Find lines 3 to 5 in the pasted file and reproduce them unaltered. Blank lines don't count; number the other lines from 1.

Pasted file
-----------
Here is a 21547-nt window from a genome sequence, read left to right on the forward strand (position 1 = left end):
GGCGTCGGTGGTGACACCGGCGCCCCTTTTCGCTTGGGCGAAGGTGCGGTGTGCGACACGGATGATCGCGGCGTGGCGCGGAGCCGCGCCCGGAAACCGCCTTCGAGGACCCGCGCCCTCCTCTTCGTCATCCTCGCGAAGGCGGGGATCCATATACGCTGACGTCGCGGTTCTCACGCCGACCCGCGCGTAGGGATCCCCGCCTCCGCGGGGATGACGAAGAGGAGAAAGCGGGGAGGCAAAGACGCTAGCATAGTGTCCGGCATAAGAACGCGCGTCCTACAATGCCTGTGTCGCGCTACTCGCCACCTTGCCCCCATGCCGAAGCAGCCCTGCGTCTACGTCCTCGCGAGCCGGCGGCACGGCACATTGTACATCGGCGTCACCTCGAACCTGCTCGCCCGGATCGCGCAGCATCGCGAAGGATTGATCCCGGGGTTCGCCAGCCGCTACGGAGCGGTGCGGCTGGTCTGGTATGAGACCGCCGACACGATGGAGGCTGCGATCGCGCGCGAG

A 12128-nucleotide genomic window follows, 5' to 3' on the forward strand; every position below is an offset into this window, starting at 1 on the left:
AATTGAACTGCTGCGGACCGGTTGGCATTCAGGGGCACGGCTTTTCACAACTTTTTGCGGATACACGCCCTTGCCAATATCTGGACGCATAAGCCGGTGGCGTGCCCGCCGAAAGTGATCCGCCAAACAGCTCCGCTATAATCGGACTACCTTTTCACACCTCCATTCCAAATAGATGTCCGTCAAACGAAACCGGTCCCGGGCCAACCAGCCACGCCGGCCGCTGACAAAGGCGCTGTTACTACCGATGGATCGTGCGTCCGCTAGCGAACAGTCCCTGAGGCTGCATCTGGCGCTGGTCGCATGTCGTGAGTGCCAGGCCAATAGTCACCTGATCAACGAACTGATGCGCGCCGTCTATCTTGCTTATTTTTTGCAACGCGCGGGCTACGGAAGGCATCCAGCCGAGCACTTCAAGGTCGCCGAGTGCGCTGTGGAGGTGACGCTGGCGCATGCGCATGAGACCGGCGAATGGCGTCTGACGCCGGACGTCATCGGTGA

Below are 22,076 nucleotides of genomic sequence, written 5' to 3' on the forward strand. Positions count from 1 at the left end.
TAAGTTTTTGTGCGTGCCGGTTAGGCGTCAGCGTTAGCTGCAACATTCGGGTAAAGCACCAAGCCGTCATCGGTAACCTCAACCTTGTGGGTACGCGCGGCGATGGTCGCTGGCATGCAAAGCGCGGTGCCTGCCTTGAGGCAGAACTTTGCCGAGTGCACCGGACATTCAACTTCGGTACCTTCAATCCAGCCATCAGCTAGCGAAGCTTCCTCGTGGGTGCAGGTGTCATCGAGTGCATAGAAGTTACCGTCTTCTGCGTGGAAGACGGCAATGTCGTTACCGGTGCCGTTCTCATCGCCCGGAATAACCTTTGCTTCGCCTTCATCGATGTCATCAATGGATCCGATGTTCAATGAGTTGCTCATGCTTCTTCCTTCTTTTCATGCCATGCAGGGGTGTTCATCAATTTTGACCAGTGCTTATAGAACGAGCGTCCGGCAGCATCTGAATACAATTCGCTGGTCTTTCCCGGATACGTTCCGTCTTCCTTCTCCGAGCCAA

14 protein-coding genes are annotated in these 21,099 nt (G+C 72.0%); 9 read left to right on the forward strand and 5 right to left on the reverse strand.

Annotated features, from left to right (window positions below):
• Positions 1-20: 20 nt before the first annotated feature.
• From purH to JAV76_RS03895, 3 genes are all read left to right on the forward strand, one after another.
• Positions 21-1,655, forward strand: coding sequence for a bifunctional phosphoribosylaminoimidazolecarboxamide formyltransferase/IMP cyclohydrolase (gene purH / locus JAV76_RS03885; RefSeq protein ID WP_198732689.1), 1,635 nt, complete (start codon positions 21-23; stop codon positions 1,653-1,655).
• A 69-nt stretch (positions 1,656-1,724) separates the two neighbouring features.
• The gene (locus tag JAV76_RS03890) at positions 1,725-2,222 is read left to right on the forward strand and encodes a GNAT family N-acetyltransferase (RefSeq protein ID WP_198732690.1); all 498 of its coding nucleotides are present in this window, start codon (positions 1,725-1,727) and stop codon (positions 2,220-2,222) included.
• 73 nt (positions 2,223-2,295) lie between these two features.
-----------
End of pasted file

A 12128-nucleotide genomic window follows, 5' to 3' on the forward strand; every position below is an offset into this window, starting at 1 on the left:
AATTGAACTGCTGCGGACCGGTTGGCATTCAGGGGCACGGCTTTTCACAACTTTTTGCGGATACACGCCCTTGCCAATATCTGGACGCATAAGCCGGTGGCGTGCCCGCCGAAAGTGATCCGCCAAACAGCTCCGCTATAATCGGACTACCTTTTCACACCTCCATTCCAAATAGATGTCCGTCAAACGAAACCGGTCCCGGGCCAACCAGCCACGCCGGCCGCTGACAAAGGCGCTGTTACTACCGATGGATCGTGCGTCCGCTAGCGAACAGTCCCTGAGGCTGCATCTGGCGCTGGTCGCATGTCGTGAGTGCCAGGCCAATAGTCACCTGATCAACGAACTGATGCGCGCCGTCTATCTTGCTTATTTTTTGCAACGCGCGGGCTACGGAAGGCATCCAGCCGAGCACTTCAAGGTCGCCGAGTGCGCTGTGGAGGTGACGCTGGCGCATGCGCATGAGACCGGCGAATGGCGTCTGACGCCGGACGTCATCGGTGA

Below are 22,076 nucleotides of genomic sequence, written 5' to 3' on the forward strand. Positions count from 1 at the left end.